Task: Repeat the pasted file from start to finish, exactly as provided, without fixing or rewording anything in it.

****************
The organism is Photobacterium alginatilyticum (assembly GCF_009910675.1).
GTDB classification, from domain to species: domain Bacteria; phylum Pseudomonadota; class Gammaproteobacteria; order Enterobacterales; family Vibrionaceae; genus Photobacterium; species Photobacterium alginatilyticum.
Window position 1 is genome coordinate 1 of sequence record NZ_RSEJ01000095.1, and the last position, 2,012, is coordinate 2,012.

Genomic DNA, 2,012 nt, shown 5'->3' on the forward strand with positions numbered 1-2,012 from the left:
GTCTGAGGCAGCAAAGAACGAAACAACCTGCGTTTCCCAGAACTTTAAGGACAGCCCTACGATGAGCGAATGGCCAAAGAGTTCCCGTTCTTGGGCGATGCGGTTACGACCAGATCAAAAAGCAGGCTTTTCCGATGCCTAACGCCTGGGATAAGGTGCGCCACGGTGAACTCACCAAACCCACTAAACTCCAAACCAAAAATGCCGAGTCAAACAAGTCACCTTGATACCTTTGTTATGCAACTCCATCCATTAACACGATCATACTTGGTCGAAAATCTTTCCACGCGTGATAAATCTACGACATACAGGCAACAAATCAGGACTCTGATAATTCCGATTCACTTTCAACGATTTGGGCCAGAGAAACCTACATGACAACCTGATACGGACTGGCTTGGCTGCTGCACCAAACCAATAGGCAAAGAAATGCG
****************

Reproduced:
The organism is Photobacterium alginatilyticum (assembly GCF_009910675.1).
GTDB classification, from domain to species: domain Bacteria; phylum Pseudomonadota; class Gammaproteobacteria; order Enterobacterales; family Vibrionaceae; genus Photobacterium; species Photobacterium alginatilyticum.
Window position 1 is genome coordinate 1 of sequence record NZ_RSEJ01000095.1, and the last position, 2,012, is coordinate 2,012.

Genomic DNA, 2,012 nt, shown 5'->3' on the forward strand with positions numbered 1-2,012 from the left:
GTCTGAGGCAGCAAAGAACGAAACAACCTGCGTTTCCCAGAACTTTAAGGACAGCCCTACGATGAGCGAATGGCCAAAGAGTTCCCGTTCTTGGGCGATGCGGTTACGACCAGATCAAAAAGCAGGCTTTTCCGATGCCTAACGCCTGGGATAAGGTGCGCCACGGTGAACTCACCAAACCCACTAAACTCCAAACCAAAAATGCCGAGTCAAACAAGTCACCTTGATACCTTTGTTATGCAACTCCATCCATTAACACGATCATACTTGGTCGAAAATCTTTCCACGCGTGATAAATCTACGACATACAGGCAACAAATCAGGACTCTGATAATTCCGATTCACTTTCAACGATTTGGGCCAGAGAAACCTACATGACAACCTGATACGGACTGGCTTGGCTGCTGCACCAAACCAATAGGCAAAGAAATGCG